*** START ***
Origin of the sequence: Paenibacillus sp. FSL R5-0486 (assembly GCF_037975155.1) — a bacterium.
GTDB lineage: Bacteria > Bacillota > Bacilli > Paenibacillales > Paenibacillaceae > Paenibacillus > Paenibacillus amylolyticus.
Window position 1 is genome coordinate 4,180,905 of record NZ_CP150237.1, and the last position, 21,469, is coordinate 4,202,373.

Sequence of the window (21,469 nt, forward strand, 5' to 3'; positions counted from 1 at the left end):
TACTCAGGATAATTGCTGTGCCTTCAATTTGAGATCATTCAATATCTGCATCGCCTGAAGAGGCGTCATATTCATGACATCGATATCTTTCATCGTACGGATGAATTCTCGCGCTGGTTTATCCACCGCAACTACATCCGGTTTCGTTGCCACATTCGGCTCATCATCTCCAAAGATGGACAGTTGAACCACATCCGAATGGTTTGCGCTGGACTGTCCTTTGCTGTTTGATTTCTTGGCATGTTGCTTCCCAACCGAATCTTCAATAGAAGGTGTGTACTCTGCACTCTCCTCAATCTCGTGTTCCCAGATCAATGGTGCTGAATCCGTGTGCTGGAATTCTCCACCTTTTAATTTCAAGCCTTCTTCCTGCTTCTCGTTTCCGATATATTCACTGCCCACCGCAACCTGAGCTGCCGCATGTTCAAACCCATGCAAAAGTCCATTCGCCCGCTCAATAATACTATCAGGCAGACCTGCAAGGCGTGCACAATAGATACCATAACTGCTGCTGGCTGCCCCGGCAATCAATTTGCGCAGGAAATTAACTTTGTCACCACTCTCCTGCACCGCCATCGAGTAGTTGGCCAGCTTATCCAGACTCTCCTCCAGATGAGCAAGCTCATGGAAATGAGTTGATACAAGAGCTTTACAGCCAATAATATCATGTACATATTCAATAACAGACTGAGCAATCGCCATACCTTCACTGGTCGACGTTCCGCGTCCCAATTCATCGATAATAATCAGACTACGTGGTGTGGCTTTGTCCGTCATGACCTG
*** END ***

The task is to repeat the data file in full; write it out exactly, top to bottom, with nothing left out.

Origin of the sequence: Paenibacillus sp. FSL R5-0486 (assembly GCF_037975155.1) — a bacterium.
GTDB lineage: Bacteria > Bacillota > Bacilli > Paenibacillales > Paenibacillaceae > Paenibacillus > Paenibacillus amylolyticus.
Window position 1 is genome coordinate 4,180,905 of record NZ_CP150237.1, and the last position, 21,469, is coordinate 4,202,373.

Sequence of the window (21,469 nt, forward strand, 5' to 3'; positions counted from 1 at the left end):
TACTCAGGATAATTGCTGTGCCTTCAATTTGAGATCATTCAATATCTGCATCGCCTGAAGAGGCGTCATATTCATGACATCGATATCTTTCATCGTACGGATGAATTCTCGCGCTGGTTTATCCACCGCAACTACATCCGGTTTCGTTGCCACATTCGGCTCATCATCTCCAAAGATGGACAGTTGAACCACATCCGAATGGTTTGCGCTGGACTGTCCTTTGCTGTTTGATTTCTTGGCATGTTGCTTCCCAACCGAATCTTCAATAGAAGGTGTGTACTCTGCACTCTCCTCAATCTCGTGTTCCCAGATCAATGGTGCTGAATCCGTGTGCTGGAATTCTCCACCTTTTAATTTCAAGCCTTCTTCCTGCTTCTCGTTTCCGATATATTCACTGCCCACCGCAACCTGAGCTGCCGCATGTTCAAACCCATGCAAAAGTCCATTCGCCCGCTCAATAATACTATCAGGCAGACCTGCAAGGCGTGCACAATAGATACCATAACTGCTGCTGGCTGCCCCGGCAATCAATTTGCGCAGGAAATTAACTTTGTCACCACTCTCCTGCACCGCCATCGAGTAGTTGGCCAGCTTATCCAGACTCTCCTCCAGATGAGCAAGCTCATGGAAATGAGTTGATACAAGAGCTTTACAGCCAATAATATCATGTACATATTCAATAACAGACTGAGCAATCGCCATACCTTCACTGGTCGACGTTCCGCGTCCCAATTCATCGATAATAATCAGACTACGTGGTGTGGCTTTGTCCGTCATGACCTG